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Scam Alert: EuroMillions FIFA World Cup Lottery Isn’t Giving You the Millions

EuroMillions FIFA World Cup Lottery Scam

When the Millions, Football and Lottery Come Together

Whenever the word “millions” is included in the title of a so-called lottery, people are likely to throw all caution out the window. That’s how yet another scam has come into existence – the EuroMillions FIFA World Cup Lottery. It brings three fun things together – millions, football and lottery. The problem? None of these promises are true.

A UK senior couple has become one of the numerous victims.

They received a quite official-looking letter from the EuroMillions FIFA Lottery. The couple was informed that they had won 725,000 pounds, which could be claimed after paying a 7,250 pound fee and a 2,000 pound tax for a solicitor to transfer the money.

This is far from an isolated incident and far from a unique scam proposition. According to a BBC report, British people lose 3.5 billion pounds in scams each year. This translates into a 70 pound loss per person in the country on an annual basis. You may think that only elderly and naïve individuals are victimized but the truth is quite different. According to official information, the people that most commonly fall for such “opportunities” belong to the 35 to 44 age group.

The Anatomy of a Scam

The letters that the “lucky” victims get is supposedly issued by an official lottery located in Zurich, Switzerland. An office in London is also mentioned for prize-claiming purposes. It’s actually a real address where numerous companies have their headquarters.

Just like many other scams, it runs on the presumption that people could claim a prize without even having bought a lottery ticket. As old and tired as this system seems to be, there are still people eager to get their hands on some easy cash.

On top of asking for the fees and taxes, the letter contains a form that needs to be filled out for the prize to be claimed. The “winners” are asked to disclose some personal information, as well as their bank account number.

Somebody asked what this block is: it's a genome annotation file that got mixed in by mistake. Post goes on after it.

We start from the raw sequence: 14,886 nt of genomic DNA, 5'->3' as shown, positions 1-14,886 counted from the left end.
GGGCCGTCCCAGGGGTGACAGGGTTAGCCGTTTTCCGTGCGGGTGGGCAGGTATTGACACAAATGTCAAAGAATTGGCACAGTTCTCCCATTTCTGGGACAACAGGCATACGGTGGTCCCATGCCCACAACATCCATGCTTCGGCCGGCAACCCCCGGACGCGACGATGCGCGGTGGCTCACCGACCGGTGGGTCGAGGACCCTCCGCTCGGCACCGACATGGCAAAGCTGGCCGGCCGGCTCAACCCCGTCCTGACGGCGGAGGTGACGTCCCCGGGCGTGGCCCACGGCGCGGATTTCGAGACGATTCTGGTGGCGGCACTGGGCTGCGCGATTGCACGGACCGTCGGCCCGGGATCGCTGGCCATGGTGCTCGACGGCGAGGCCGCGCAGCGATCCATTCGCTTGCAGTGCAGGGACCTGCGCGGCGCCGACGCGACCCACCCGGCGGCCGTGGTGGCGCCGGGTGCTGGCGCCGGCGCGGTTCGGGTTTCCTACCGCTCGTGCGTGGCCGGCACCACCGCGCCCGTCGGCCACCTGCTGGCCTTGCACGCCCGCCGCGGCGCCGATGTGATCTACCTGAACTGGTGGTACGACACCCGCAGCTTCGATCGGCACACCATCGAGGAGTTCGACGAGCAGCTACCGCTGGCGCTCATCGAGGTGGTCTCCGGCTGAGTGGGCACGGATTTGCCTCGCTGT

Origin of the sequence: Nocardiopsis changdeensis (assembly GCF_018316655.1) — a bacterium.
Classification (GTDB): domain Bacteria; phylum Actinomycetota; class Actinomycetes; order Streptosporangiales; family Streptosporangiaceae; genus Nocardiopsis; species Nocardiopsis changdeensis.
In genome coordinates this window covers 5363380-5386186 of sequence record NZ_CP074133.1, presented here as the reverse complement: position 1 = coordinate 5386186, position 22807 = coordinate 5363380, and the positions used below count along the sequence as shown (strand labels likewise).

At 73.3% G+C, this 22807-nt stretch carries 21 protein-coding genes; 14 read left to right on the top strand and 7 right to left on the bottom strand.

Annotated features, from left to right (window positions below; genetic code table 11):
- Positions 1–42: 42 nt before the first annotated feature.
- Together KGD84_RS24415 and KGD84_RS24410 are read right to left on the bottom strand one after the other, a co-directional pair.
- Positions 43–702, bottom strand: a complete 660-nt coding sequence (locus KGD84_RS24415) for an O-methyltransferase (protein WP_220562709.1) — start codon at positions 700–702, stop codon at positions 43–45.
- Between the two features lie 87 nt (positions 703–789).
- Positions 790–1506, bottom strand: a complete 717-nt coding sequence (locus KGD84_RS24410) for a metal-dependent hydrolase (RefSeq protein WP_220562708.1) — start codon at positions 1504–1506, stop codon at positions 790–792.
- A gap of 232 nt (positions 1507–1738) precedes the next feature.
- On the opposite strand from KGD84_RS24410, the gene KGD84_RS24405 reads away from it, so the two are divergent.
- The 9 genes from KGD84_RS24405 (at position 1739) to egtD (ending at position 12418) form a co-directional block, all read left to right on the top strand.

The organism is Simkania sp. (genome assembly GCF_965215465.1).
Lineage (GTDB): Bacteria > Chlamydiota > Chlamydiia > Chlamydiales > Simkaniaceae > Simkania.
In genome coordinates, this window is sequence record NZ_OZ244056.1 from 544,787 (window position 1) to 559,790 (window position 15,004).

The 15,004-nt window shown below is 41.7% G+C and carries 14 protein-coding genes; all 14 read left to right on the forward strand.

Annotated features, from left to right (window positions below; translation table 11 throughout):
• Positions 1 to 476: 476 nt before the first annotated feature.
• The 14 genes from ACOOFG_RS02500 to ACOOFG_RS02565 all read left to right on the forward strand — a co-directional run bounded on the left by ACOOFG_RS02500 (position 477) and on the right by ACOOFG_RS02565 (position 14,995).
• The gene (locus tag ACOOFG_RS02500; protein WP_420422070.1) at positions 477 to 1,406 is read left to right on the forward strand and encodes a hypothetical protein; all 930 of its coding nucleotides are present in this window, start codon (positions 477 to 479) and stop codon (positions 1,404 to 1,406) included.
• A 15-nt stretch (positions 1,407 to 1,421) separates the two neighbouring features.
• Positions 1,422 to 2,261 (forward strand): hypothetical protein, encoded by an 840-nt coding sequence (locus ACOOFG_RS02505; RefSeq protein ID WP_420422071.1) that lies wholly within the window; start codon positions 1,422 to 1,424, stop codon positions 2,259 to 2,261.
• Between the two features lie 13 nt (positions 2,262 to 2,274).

After the initial fee is transferred, the fraudsters continue periodically asking for additional sums. You may think that it would be silly for people to continue sending money in hopes of getting those millions but the scam has deprived many gullible individuals of thousands of pounds.

Final Award Notification

Just like numerous other similar scams, EuroMillions FIFA World Cup creates a sense of urgency, sending the recipients in an immediate panic mode.

The letter is titled Final Award Notification and it comes from the Desk of the Vice President of International Lotto Promotions. It says that the name of the recipient has been attached to a certain lottery ticket number. The letter even goes a step further to point out how EuroMillions FIFA World Cup lottery is linked to official national lotteries in various European countries. Now, this should be evidence enough that the opportunity is legitimate, right?

A contact name is provided for the purpose of lottery prize claiming. And of course – the letter concludes with a date by which the large amount should be claimed. Otherwise, the lucky winners that didn’t even buy a ticket can wave their non-existent jackpot goodbye.

The EuroMillions FIFA World Cup letter even concludes with a phone number that can be used for claiming the money immediately. A stamp and a signature seal the deal, giving the letter the official weight that it needs to fool people.

If You Don’t Buy the Ticket, You Can’t Claim the Prize

In the chance that you ever find the dreaded EuroMillions FIFA World Cup letter in your mailbox, you should immediately alert the authorities about it. Don’t disclose any personal information, especially your bank account number. The only thing you’ll end up winning is a headache after you send out the so-called processing fee money.

It’s not possible to win money from a lottery that you haven’t entered. That’s the first and the most obvious sign of a scam. The fact that you’re given an urgent deadline by which the amount needs to be collected is the second obvious giveaway sign.

Don’t call the phone number included in the letter. You will be asked to share personal and financial information via phone, which will obviously later on be used against you.

No official lottery will ever contact people to tell them that they’re winners. It goes the other way around. Winners are supposed to monitor draws, check the results and determine whether their ticket is eligible for any prize.

If you feel confused and you don’t know how to handle the letter, contact the Citizen Advice consumer service. You’ll be told how to handle the situation and whether you need to call the Action Fraud hotline (0300-123-2040).

The Action Fraud website features a ton of additional useful information that can be used to recognize a lottery scam. It also lists the steps that need to be undertaken to guarantee personal safety and reduce the likelihood of serious financial losses.

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